Usability of New Electronic Voting Systems and Traditional Methods: Comparisons Between Sequential and Direct Access Electronic Voting Interfaces, Paper Ballots, Punch Cards, and Lever Machines
Greene, Kristen K.
Byme, Michael D.
Master of Arts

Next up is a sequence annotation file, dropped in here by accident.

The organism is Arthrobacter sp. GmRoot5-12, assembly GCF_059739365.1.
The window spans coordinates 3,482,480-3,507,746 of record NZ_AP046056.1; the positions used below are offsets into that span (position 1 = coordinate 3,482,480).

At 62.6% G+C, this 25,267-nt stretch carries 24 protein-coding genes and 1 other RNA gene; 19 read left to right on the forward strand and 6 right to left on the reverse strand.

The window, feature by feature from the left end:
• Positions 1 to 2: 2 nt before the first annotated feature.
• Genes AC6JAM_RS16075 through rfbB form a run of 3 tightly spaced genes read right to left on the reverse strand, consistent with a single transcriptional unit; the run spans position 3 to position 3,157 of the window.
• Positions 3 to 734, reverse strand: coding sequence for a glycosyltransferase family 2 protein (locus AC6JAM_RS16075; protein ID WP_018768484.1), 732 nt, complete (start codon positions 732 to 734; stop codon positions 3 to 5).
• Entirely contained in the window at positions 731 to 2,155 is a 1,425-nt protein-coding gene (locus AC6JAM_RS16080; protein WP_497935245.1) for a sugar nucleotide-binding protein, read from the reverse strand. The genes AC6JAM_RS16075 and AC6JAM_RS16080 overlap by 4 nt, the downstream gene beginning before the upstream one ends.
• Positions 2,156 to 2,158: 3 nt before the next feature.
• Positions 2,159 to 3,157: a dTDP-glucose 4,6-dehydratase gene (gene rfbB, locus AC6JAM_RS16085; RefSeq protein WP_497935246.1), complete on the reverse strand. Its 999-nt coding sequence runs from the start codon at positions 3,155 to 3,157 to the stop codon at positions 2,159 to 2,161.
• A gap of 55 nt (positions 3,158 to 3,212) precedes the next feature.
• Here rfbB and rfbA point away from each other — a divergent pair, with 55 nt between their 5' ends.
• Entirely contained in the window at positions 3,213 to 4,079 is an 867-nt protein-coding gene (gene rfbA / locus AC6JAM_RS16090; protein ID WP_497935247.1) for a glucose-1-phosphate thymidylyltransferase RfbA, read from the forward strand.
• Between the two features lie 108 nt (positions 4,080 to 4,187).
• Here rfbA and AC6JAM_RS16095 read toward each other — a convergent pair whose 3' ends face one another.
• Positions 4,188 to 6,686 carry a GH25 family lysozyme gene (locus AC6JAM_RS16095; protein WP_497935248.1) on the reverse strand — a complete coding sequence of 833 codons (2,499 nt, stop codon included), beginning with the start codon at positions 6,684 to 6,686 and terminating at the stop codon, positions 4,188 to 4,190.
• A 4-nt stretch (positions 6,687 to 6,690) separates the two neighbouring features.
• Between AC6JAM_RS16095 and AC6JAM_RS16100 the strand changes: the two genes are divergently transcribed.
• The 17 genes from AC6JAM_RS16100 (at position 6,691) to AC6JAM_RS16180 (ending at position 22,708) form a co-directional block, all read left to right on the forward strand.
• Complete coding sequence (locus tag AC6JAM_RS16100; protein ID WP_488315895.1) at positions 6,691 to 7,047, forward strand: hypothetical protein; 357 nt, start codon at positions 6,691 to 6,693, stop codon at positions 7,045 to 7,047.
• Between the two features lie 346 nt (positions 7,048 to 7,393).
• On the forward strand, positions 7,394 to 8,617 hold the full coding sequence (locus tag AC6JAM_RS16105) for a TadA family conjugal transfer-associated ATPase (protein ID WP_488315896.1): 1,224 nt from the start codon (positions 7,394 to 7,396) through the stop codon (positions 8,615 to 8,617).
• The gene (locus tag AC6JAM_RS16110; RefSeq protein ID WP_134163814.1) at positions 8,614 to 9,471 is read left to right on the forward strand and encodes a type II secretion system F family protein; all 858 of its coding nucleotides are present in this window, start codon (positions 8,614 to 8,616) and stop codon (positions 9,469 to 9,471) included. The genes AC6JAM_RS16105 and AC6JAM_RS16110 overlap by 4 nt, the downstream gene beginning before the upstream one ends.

It has been assumed that new Direct-Recording Electronic voting machines (DREs) are superior to the older systems they are replacing, despite a lack of supporting research. The current studies contribute much-needed data on the usability of both older and newer voting systems. Study 1 compared a DRE with a sequential navigation model to paper ballots, punch cards, and lever machines; a DRE with a direct access navigation model was added in Study 2. Changing the navigation style from sequential to direct decreased voter satisfaction and greatly increased undervote errors and intentional abstentions. Premature ballot casting was seen with the direct DRE only. Across both studies, participants were neither faster nor less error-prone with the DREs than the older methods. Nonetheless, they found the sequential DRE significantly more satisfying, an interesting disassociation between preference and performance. Despite voter preferences, the assumption that DREs are superior may be unfounded.